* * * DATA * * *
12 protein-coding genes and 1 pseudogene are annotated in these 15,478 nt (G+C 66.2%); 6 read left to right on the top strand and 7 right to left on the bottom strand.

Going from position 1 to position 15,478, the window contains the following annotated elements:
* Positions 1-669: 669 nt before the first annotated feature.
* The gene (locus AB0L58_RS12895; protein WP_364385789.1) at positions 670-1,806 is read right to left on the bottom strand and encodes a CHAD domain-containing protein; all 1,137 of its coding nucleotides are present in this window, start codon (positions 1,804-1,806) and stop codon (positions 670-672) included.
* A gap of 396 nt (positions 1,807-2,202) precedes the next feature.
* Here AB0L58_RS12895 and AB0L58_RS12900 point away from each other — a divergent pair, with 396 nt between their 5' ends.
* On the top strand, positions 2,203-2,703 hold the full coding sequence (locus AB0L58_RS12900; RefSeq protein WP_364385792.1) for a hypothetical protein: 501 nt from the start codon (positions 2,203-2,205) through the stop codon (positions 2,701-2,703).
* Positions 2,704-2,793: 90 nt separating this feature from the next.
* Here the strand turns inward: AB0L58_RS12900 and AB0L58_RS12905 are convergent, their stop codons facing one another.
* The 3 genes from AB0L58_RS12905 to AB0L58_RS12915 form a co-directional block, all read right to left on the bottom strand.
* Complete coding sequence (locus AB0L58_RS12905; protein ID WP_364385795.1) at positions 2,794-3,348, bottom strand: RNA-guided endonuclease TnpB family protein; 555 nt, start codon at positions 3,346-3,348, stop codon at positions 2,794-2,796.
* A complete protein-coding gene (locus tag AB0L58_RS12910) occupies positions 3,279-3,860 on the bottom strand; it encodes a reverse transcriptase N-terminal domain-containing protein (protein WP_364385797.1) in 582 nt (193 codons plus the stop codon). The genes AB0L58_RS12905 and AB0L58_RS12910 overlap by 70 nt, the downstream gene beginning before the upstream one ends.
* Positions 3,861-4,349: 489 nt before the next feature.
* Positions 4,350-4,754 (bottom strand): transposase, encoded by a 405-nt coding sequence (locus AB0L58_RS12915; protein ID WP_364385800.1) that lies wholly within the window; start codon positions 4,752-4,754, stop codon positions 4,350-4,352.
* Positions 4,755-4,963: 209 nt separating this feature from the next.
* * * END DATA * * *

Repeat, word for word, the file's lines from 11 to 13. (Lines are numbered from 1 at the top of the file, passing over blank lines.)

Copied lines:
* Complete coding sequence (locus AB0L58_RS12905; protein ID WP_364385795.1) at positions 2,794-3,348, bottom strand: RNA-guided endonuclease TnpB family protein; 555 nt, start codon at positions 3,346-3,348, stop codon at positions 2,794-2,796.
* A complete protein-coding gene (locus tag AB0L58_RS12910) occupies positions 3,279-3,860 on the bottom strand; it encodes a reverse transcriptase N-terminal domain-containing protein (protein WP_364385797.1) in 582 nt (193 codons plus the stop codon). The genes AB0L58_RS12905 and AB0L58_RS12910 overlap by 70 nt, the downstream gene beginning before the upstream one ends.
* Positions 3,861-4,349: 489 nt before the next feature.